A harmonious platform for R2O
In a previous post, there was a discussion about how the United States federal government is instrumental in establishing and funding opportunities for R2O as a result of its position in the weather community. In this post, the conversation turns to whether it is possible to create a harmonious platform that enhances R2O and a partnership between the government, private sector, and academia. For this, we first examine the leading priorities of these three players and discern where there is alignment, and then discuss what needs to be done to better foster enterprise-wide collaboration. Because of the inherently diverse priorities among the three sectors, tensions can arise that can thwart opportunities that may be beneficial to the community as a whole.
The priority of the government is to save lives and property. This is done through better warnings and forecasts, and elected officials fund government agencies to ensure this public interest is satisfied. The challenge that arises is how the government should best spend its funding to meet their objective. What compounds this challenge is that there are often not “off the shelf” products that meet the sophisticated demands of a large operational entity, especially when it comes to observing systems of the regional and global scales. Without products to select from, the government is responsible for crafting requirements, showing purpose, and establishing use scenarios.
In doing this, there must be a significant degree of specificity. Often, in attempting to achieve this specificity, there is a lot of focus on hard operational benchmarks, particularly those related to information technology, such as limiting downtime, or meeting pre-established security standards, but not all benchmarks must be of this kind of guiding factor. It is easy to develop measurable benchmarks, particularly those that are simplistic. It requires substantial expertise and knowledge of a system of systems or other complex infrastructure to establish benchmarks related to data formats, system specifications, access privileges, and algorithm outputs, just to name a few. And beyond that, there must be some semblance of a vision as to how all of these details support the overall intent of the project, with traceability back to the government’s mission.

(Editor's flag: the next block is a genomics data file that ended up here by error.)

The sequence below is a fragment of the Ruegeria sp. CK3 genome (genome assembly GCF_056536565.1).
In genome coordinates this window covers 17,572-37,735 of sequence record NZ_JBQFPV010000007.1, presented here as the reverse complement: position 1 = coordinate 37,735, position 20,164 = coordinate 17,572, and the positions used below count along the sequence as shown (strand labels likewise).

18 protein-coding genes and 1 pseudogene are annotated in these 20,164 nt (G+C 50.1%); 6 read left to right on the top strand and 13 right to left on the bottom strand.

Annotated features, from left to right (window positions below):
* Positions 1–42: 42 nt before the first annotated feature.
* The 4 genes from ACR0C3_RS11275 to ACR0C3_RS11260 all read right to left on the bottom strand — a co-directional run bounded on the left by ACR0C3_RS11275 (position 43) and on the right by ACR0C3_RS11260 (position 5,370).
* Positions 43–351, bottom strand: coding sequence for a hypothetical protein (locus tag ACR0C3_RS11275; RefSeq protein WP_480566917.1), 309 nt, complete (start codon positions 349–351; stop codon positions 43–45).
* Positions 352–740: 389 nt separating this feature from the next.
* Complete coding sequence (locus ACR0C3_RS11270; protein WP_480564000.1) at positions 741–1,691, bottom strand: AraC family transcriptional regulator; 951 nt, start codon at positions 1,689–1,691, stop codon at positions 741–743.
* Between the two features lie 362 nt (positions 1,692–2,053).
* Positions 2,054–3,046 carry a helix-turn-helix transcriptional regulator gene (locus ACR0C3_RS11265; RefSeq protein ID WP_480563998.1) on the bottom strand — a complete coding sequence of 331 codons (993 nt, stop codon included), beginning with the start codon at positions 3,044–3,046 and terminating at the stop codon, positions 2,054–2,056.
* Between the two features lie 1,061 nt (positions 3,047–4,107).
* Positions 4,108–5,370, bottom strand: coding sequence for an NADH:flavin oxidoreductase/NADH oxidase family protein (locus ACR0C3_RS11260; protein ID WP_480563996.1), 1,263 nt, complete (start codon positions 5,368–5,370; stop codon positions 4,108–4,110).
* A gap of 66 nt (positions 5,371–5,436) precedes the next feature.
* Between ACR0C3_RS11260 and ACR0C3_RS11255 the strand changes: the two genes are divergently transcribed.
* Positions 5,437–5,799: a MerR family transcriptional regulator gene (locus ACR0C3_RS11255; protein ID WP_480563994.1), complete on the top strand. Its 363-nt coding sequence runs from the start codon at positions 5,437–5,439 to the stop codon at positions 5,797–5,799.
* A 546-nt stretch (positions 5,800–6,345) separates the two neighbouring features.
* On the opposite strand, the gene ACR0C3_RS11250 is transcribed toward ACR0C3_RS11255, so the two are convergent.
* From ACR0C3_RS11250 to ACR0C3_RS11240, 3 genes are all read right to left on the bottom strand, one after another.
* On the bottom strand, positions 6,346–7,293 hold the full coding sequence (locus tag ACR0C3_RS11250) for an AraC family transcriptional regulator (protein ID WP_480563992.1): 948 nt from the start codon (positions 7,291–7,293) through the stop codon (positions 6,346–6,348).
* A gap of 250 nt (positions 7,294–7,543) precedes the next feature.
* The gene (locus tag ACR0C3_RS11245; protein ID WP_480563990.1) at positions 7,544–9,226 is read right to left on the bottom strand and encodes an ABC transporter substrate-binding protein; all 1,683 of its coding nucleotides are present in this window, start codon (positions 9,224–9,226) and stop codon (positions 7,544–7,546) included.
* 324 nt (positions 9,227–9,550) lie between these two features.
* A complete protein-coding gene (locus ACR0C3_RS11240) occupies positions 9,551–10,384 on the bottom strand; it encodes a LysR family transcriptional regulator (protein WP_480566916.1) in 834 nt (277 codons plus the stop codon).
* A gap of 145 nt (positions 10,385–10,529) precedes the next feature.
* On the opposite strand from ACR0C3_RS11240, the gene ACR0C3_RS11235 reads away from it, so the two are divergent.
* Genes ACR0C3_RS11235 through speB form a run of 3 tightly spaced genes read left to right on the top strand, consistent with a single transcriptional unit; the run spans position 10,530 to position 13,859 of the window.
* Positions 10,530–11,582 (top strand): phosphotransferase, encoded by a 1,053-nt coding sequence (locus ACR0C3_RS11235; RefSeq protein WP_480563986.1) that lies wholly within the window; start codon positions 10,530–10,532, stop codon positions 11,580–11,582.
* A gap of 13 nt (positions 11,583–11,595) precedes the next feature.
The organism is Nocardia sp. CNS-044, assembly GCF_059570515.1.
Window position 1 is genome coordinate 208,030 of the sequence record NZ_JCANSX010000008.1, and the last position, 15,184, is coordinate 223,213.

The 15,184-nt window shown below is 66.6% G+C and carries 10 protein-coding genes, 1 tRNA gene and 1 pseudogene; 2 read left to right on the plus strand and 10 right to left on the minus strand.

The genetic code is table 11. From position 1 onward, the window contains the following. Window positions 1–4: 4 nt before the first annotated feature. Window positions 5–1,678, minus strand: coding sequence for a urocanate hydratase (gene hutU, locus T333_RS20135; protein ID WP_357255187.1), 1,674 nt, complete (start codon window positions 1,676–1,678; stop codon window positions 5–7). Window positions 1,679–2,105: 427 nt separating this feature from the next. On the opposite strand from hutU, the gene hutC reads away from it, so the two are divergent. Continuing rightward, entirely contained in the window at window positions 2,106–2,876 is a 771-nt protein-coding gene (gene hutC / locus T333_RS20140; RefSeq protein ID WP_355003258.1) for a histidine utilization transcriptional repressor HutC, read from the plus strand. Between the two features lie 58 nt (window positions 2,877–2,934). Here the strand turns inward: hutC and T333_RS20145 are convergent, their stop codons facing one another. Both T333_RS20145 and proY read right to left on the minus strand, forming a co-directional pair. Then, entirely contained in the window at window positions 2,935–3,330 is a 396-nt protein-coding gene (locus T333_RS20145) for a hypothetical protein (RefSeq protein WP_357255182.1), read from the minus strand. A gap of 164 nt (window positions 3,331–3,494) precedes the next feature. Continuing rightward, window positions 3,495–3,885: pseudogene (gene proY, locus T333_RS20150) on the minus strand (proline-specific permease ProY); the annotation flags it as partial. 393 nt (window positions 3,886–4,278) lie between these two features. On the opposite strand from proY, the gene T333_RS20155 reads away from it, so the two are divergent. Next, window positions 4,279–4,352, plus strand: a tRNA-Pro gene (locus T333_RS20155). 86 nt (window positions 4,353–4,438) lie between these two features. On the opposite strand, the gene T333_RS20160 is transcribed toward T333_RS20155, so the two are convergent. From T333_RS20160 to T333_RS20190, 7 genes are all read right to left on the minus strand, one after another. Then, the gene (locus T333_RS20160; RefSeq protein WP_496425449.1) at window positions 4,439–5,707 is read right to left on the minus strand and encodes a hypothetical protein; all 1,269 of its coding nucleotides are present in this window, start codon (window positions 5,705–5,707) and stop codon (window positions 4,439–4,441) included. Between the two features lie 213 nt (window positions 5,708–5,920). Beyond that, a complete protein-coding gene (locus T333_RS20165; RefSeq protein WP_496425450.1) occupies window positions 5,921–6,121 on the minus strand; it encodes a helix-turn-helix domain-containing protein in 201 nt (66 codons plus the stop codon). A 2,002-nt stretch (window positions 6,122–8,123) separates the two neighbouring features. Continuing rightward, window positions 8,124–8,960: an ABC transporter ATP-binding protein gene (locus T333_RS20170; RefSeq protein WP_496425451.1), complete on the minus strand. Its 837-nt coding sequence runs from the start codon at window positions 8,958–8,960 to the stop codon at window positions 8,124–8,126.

This can take a substantial amount of time to craft. The private sector and academic partners are generally more time conscious since they are predominantly task-focused, and more importantly, they have specialized expertise. Both are motivated to partner with the government as a customer. In contrast, though, the private sector is profit-minded as a first priority, and architects enterprise-level technical systems that meet the requirements of the customer, with interest in long-term operational support and maintenance of those systems. Academics tend to prioritize personal pride over profit in pursuing the right scientific solution to problems. They see the government as a joint stakeholder in the solution. Both can deliver technical solutions, but academics want to be able to test and update their code, maintaining ownership of the content and result, with less interest in a single centrally supported, operationally maintained deliverable. Scientists also largely share their research byproducts in open forums, such as journals and professional societies, whereas the private sector views the details of their solutions as proprietary.